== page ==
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Fish and fatty acid consumption and the risk of hearing loss in women.
Am J Clin Nutr 2014; 100(5):1371-7AJ

Abstract

BACKGROUND

Acquired hearing loss is common and often disabling, yet limited prospective data exist on potentially modifiable risk factors. Evidence suggests that higher intake of fish and long-chain omega-3 (n-3) polyunsaturated fatty acids (PUFAs) may be associated with a lower risk of hearing loss, but prospective information on these relations is limited.

OBJECTIVE

We prospectively examined the independent associations between consumption of total and specific types of fish, long-chain omega-3 PUFAs, and self-reported hearing loss in women.

DESIGN

Data were from the Nurses' Health Study II, a prospective cohort study. The independent associations between consumption of fish and long-chain omega-3 PUFAs and self-reported hearing loss were examined in 65,215 women followed from 1991 to 2009. Baseline and updated information was obtained from validated biennial questionnaires. Cox proportional hazards regression models were used to estimate multivariable-adjusted RRs and 95% CIs.

RESULTS

After 1,038,093 person-years of follow-up, 11,606 cases of incident hearing loss were reported. Consumption of 2 or more servings of fish per week was associated with a lower risk of hearing loss. In comparison with women who rarely consumed fish (<1 serving/mo), the multivariable-adjusted RR for hearing loss among women who consumed 2-4 servings of fish per week was 0.80 (95% CI: 0.74, 0.88) (P-trend < 0.001). When examined individually, higher consumption of each specific fish type was inversely associated with risk (P-trend ≤ 0.04). Higher intake of long-chain omega-3 PUFAs was also inversely associated with risk of hearing loss. In comparison with women in the lowest quintile of intake of long-chain omega-3 PUFAs, the multivariable-adjusted RR for hearing loss among women in the highest quintile was 0.85 (95% CI: 0.80, 0.91) and among women in the highest decile was 0.78 (95% CI: 0.72, 0.85) (P-trend < 0.001).

CONCLUSION

Regular fish consumption and higher intake of long-chain omega-3 PUFAs are associated with lower risk of hearing loss in women.

Authors+Show Affiliations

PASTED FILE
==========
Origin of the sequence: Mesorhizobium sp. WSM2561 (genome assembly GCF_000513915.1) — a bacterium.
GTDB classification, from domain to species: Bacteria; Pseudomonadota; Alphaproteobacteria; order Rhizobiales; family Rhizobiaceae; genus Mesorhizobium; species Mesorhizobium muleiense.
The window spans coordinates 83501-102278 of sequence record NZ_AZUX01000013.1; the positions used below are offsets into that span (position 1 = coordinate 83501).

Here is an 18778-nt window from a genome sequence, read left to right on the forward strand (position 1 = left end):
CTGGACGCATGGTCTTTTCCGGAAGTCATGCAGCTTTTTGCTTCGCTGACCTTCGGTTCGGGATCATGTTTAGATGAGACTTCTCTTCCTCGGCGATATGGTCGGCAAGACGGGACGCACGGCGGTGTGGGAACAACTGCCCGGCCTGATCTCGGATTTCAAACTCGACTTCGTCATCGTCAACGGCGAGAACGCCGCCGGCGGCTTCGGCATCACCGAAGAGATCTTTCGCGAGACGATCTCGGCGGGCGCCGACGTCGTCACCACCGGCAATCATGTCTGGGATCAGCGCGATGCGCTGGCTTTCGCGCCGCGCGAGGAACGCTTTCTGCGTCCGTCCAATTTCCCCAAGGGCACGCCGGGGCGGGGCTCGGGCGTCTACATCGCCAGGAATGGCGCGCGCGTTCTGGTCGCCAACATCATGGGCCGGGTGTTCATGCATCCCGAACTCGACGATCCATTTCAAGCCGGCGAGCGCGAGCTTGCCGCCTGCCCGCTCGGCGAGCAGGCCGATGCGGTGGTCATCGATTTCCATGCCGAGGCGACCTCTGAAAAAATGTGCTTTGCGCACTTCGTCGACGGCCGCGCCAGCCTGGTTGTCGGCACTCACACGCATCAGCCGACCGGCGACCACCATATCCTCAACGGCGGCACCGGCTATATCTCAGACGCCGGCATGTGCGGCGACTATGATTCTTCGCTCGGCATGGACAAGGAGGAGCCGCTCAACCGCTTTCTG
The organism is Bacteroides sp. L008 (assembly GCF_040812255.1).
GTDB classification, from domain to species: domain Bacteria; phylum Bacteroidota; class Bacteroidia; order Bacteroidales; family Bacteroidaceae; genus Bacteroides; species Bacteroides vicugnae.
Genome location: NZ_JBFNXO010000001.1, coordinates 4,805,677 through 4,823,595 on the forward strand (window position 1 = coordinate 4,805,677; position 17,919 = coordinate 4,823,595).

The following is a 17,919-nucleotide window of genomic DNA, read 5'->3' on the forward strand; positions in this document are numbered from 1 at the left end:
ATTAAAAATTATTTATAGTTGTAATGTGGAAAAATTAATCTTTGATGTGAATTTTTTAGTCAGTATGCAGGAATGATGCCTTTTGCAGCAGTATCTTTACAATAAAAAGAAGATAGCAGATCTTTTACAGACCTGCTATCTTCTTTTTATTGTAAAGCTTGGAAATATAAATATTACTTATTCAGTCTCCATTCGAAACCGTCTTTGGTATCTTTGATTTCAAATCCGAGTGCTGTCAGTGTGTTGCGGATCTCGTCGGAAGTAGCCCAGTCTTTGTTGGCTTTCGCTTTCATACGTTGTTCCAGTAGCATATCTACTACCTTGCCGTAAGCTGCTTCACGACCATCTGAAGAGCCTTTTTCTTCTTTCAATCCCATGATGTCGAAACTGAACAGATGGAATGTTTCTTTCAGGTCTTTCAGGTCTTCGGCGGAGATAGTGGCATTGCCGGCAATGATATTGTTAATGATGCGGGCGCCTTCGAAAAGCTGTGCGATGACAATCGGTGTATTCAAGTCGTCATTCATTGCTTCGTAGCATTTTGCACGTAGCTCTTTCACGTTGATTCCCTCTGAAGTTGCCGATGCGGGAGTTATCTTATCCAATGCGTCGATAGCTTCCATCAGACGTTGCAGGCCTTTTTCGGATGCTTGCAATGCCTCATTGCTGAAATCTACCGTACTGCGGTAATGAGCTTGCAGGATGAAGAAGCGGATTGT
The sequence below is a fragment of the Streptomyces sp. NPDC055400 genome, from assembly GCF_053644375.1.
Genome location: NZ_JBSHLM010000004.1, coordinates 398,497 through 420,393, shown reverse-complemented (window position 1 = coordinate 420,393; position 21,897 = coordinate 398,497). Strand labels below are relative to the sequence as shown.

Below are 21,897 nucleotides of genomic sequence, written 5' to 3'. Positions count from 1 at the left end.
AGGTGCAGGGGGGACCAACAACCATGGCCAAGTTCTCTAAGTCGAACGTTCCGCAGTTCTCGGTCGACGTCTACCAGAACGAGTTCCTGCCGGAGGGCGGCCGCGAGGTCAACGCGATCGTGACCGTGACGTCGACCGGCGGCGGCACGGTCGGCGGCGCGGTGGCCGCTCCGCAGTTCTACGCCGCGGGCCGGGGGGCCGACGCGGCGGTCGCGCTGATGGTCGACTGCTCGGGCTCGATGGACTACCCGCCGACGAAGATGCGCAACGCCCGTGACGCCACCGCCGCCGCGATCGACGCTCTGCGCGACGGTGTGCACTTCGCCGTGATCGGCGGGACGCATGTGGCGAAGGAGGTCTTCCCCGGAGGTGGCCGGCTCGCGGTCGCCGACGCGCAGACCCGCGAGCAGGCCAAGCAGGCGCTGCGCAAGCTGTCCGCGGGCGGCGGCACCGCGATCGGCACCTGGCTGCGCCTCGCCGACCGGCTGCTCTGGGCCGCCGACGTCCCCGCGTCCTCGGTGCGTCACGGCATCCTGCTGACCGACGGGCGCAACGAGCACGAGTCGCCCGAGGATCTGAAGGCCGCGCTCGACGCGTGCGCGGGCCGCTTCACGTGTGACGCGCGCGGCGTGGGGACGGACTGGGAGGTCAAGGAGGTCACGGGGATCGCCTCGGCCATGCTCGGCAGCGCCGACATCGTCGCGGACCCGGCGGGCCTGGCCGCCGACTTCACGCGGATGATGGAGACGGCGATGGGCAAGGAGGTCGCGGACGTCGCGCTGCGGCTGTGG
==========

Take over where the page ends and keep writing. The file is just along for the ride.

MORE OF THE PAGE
From the Channing Division of Network Medicine (SGC, MW, EBR, and GCC) and the Renal Division (GCC), Department of Medicine, Brigham and Women's Hospital, Boston, MA; Vanderbilt Bill Wilkerson Center for Otolaryngology and Communication Sciences, Vanderbilt University School of Medicine, Nashville, TN (RDE); and the Departments of Biostatistics (MW) and Epidemiology (MW, EBR, GCC), Harvard School of Public Health, Boston, MA.From the Channing Division of Network Medicine (SGC, MW, EBR, and GCC) and the Renal Division (GCC), Department of Medicine, Brigham and Women's Hospital, Boston, MA; Vanderbilt Bill Wilkerson Center for Otolaryngology and Communication Sciences, Vanderbilt University School of Medicine, Nashville, TN (RDE); and the Departments of Biostatistics (MW) and Epidemiology (MW, EBR, GCC), Harvard School of Public Health, Boston, MA.From the Channing Division of Network Medicine (SGC, MW, EBR, and GCC) and the Renal Division (GCC), Department of Medicine, Brigham and Women's Hospital, Boston, MA; Vanderbilt Bill Wilkerson Center for Otolaryngology and Communication Sciences, Vanderbilt University School of Medicine, Nashville, TN (RDE); and the Departments of Biostatistics (MW) and Epidemiology (MW, EBR, GCC), Harvard School of Public Health, Boston, MA.From the Channing Division of Network Medicine (SGC, MW, EBR, and GCC) and the Renal Division (GCC), Department of Medicine, Brigham and Women's Hospital, Boston, MA; Vanderbilt Bill Wilkerson Center for Otolaryngology and Communication Sciences, Vanderbilt University School of Medicine, Nashville, TN (RDE); and the Departments of Biostatistics (MW) and Epidemiology (MW, EBR, GCC), Harvard School of Public Health, Boston, MA.From the Channing Division of Network Medicine (SGC, MW, EBR, and GCC) and the Renal Division (GCC), Department of Medicine, Brigham and Women's Hospital, Boston, MA; Vanderbilt Bill Wilkerson Center for Otolaryngology and Communication Sciences, Vanderbilt University School of Medicine, Nashville, TN (RDE); and the Departments of Biostatistics (MW) and Epidemiology (MW, EBR, GCC), Harvard School of Public Health, Boston, MA.